letter to the editor

Oman Medical Journal [2019], Vol. 34, No. 2: 176 

Appendiceal Inflammatory Myofibroblastic Tumor and HIV Infection, An Association Not To Be Missed

Mahmood Dhahir Al-Mendalawi*

Department of Pediatrics, Al-Kindy College of Medicine, University of Baghdad, Baghdad, Iraq

article info


Dear Editor,

In the May 2018 issue of the Oman Medical Journal, Bashir et al,1 published a report of an unusual case of an appendiceal inflammatory myofibroblastic tumor (IMT) in a Saudi patient who presented with symptoms and signs of acute appendicitis. The authors had properly described the clinical picture, imaging findings, histopathological and immunohistochemistry studies, and treatment plan. I presume that the rare occurrence of that tumor at an unusual site should alert the authors to take into consideration any underlying altered immune status. Among conditions associated with altered immune states, HIV infection is the leading cause. Individuals infected with HIV are more susceptible to various types of tumors compared to immune-competent individuals. The increased tumor susceptibility of HIV-positive individuals has been attributed to different factors including immunosuppression, coinfection with oncogenic viruses, and life prolongation secondary to the use of antiretroviral therapy.2 Though the prevalence of HIV in Saudi Arabia is low (0.05%) compared to other countries in the region and globally,3 the relative lake of awareness in general public knowledge of the disease, negative attitudes towards HIV/AIDS and infected persons, and limited contribution of health care professionals and educational institutions in providing the public with information about this health problem4 render HIV infection a potential health hazard in Saudi Arabia. Therefore, I presume that the authors had considered underlying HIV infection in the patient. Hence, a blood CD4 lymphocyte count and viral overload measurements would have been done. If the result revealed an underlying HIV infection, the case in question could be considered as the second novel case report of HIV-associated IMT. The first case was reported in a Romanian patient.5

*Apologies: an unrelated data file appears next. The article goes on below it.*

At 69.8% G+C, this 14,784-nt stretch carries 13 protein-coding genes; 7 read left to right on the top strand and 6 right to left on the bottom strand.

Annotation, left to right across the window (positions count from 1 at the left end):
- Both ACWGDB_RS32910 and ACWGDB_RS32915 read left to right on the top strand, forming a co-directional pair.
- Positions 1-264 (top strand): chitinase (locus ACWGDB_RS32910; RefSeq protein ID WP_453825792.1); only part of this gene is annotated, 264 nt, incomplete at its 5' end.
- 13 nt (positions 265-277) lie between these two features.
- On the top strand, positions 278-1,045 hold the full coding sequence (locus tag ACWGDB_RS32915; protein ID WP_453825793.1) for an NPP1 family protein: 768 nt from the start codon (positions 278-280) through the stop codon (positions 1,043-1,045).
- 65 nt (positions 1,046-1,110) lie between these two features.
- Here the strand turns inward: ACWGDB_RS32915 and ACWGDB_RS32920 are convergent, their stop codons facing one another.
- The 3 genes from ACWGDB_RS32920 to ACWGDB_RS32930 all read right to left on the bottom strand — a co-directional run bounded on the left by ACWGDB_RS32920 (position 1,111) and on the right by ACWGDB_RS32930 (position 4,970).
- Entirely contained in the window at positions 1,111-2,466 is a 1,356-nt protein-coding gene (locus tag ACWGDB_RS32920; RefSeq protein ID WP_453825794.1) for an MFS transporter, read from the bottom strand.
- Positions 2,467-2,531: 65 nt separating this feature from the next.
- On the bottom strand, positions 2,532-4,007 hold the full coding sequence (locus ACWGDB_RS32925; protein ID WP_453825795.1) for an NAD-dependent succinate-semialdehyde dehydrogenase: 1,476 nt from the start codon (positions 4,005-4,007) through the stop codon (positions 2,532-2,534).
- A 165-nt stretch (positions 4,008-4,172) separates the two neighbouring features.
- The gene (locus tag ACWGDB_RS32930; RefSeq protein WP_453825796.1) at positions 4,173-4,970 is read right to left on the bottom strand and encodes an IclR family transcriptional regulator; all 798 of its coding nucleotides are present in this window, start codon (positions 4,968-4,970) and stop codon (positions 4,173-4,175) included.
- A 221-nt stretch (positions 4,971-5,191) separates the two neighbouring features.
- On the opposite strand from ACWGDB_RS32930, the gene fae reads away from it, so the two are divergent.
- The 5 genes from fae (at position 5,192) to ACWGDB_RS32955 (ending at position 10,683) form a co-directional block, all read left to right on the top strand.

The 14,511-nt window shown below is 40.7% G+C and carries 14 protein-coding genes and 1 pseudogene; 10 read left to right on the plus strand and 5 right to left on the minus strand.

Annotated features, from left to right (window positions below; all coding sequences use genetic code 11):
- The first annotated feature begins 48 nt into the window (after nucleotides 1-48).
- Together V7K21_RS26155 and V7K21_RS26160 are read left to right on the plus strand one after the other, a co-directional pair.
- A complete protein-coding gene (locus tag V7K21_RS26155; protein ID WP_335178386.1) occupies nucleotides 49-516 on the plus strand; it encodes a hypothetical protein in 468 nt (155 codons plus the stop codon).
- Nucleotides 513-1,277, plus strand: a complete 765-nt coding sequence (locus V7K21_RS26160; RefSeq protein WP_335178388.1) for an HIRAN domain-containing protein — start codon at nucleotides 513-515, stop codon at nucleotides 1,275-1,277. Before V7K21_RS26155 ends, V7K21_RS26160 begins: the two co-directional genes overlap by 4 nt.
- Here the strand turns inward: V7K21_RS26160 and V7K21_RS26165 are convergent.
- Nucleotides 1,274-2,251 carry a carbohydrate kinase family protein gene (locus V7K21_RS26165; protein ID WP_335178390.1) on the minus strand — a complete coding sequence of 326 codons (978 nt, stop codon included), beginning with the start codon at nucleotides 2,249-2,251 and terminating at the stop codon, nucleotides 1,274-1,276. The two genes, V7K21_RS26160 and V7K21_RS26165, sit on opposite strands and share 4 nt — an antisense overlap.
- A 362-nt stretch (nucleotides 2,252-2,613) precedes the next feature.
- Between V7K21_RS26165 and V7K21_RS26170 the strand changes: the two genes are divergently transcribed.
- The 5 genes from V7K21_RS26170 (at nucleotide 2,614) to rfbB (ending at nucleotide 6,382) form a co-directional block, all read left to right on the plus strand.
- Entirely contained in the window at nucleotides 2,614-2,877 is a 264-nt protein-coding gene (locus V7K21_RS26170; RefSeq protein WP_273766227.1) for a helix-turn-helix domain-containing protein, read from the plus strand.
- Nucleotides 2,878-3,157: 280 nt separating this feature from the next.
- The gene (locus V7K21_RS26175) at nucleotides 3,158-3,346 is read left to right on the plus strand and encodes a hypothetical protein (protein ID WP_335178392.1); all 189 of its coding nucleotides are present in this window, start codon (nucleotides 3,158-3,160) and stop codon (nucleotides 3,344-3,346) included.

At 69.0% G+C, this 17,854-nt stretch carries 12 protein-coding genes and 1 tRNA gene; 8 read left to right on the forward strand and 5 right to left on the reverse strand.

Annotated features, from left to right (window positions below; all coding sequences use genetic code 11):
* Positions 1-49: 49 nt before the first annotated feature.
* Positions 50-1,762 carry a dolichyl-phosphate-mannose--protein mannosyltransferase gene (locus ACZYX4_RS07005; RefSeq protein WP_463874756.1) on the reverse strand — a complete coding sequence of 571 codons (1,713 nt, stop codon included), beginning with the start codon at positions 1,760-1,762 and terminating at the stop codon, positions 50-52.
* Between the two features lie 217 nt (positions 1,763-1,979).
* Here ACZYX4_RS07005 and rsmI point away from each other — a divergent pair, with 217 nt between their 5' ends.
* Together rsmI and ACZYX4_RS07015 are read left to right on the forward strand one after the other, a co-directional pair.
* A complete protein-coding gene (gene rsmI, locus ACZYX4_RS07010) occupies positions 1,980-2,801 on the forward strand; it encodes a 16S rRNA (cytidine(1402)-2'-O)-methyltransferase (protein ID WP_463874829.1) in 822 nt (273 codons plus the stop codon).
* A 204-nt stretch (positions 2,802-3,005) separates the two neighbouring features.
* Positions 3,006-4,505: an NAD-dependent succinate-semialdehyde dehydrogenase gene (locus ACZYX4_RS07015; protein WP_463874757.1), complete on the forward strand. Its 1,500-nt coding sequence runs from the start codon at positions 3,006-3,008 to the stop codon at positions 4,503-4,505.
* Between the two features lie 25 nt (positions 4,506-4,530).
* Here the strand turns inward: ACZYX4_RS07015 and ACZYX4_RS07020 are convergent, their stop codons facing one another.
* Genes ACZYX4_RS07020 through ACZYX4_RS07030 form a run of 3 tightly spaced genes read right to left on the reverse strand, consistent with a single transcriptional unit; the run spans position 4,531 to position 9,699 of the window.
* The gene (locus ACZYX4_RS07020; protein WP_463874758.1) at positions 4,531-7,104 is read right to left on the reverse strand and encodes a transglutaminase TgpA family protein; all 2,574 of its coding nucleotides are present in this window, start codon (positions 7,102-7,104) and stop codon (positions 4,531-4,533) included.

1. 1. Bashir MR, Al Sohaibani MO, Al-Rikabi AC. An unusual case of inflammatory myofibroblastic tumor of the appendix masquerading as acute appendicitis. Oman Med J 2018 May;33(3):250-252.
  2. 2. Valencia Ortega ME. Malignancies and infection due to the human immunodeficiency virus. Are these emerging diseases? Rev Clin Esp 2018 Apr;218(3):149-155.
  3. 3. Filemban SM, Yasein YA, Abdalla MH, Al-Hakeem R, Al-Tawfiq JA, Memish ZA. Prevalence and behavioral risk factors for STIs/HIV among attendees of the Ministry of Health hospitals in Saudi Arabia. J Infect Dev Ctries 2015 Apr;9(4):402-408.
  4. 4. Al-Ghanim SA. Exploring public knowledge and attitudes towards HIV/AIDS in Saudi Arabia. A survey of primary health care users. Saudi Med J 2005 May;26(5):812-818.
  5. 5. Cambrea SC, Resul G, Bulbuc I, Cambrea M, Vasilescu F. Pulmonary inflammatory myofibroblastic tumor in an AIDS patient. Rom J Morphol Embryol 2014;55(2):407-412.